Saturday or Sunday afternoon? are you going into the evening? If it's a typical open-house situation, where people can come and leave whenever they want, you will never have all of your guests in the same place at once. If your venue has access to a lawn or outdoor area, younger guests will probably play outside some of the time. 

3.  The Guest List 
After you have when and where figured out, you can start getting a guest list together. Other classmates or homeschool families, friends from church, friends from other activities like sports and dance, or from other activities (4H, boy scouts etc) and last but not least, beloved relatives - aunts, uncles, cousins, and dear family friends. 

A good rule to remember is that only 2/3 of those invited will show up.  You still need to invite them. We always invite my 95+ old aunt to everything even though I know there is no chance she will ever be able to attend. I do that because I love her and I want her to know that we think of her and I don't want her to ever feel excluded. We send invites to all of our distant relatives for the same reason. These invitations make nice souvenirs too so I enjoy getting them even if I cannot attend the party.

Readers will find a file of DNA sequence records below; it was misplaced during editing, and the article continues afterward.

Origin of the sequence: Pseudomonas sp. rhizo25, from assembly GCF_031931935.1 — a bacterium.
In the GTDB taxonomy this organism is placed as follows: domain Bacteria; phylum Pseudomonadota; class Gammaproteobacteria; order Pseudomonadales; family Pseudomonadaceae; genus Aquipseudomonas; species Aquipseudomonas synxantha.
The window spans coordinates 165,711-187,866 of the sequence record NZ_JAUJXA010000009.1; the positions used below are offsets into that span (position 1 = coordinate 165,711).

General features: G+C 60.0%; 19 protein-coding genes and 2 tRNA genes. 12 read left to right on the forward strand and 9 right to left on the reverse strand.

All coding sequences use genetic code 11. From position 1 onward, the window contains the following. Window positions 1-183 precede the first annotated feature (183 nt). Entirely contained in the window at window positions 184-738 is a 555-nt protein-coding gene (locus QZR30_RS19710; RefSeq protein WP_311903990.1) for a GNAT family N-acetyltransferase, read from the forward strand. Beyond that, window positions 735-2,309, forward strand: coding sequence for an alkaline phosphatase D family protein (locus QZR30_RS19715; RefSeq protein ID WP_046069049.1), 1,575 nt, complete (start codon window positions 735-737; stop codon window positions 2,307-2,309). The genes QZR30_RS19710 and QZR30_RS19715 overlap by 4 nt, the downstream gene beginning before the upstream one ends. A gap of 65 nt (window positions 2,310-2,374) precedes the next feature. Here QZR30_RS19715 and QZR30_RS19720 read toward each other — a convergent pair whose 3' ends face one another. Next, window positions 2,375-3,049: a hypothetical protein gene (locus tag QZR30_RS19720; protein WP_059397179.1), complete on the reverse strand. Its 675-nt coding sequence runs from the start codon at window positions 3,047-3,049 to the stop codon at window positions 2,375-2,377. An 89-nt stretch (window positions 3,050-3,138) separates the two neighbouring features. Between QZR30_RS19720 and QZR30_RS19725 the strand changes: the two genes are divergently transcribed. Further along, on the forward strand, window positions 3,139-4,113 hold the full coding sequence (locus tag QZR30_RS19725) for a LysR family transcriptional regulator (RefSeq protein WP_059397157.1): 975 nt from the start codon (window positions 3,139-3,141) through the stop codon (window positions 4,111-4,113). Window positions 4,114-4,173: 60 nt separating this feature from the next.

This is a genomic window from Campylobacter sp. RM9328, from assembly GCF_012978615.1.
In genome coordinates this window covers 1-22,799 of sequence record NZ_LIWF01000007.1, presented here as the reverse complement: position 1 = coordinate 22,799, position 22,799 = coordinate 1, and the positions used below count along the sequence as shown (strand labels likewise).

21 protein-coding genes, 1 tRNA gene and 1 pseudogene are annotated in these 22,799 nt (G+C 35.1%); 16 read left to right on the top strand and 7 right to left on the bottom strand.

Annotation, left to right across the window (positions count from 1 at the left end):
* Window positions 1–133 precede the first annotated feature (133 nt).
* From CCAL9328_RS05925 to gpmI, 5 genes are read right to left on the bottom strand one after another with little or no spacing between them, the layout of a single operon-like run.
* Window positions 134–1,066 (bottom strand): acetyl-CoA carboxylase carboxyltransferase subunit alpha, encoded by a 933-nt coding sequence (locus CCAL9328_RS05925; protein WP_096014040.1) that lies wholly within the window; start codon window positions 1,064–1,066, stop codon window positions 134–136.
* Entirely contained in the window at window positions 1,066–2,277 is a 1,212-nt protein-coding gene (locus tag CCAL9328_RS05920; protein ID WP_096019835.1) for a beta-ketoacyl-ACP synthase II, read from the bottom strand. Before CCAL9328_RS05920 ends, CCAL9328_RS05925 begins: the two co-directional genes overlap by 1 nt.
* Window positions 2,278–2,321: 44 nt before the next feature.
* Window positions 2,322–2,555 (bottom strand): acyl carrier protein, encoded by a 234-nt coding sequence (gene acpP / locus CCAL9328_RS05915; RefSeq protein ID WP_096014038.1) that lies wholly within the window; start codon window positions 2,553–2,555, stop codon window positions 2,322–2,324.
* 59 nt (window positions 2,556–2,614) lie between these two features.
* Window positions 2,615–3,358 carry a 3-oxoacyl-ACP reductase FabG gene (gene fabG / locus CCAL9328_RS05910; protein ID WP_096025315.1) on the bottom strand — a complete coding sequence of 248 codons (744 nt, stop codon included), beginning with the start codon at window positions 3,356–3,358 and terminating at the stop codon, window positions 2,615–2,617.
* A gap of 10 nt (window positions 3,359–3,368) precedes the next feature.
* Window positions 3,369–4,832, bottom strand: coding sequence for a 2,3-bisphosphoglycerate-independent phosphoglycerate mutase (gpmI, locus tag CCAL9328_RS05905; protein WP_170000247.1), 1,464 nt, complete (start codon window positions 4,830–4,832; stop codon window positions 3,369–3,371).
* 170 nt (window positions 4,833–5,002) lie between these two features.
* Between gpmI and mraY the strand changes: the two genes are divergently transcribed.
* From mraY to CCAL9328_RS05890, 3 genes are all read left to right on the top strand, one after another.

4  Order your invitations. 
These can be really inexpensive - cards from the store with a senior picture tucked inside. Or you can order specialty invites from Walgreens,  Shutterfly or Snapfish. 

If you go with the printed or handwritten invitations, be sure to request an RSVP either via text, phone, or e-mail. 

I did a special event page on Facebook and that was somewhat successful, but not everyone is on Facebook, especially older adults, and I felt that many of the people who are on Facebook didn't take the time to respond!  So it's iffy to depend on just a Facebook Events page for an accurate number of guests.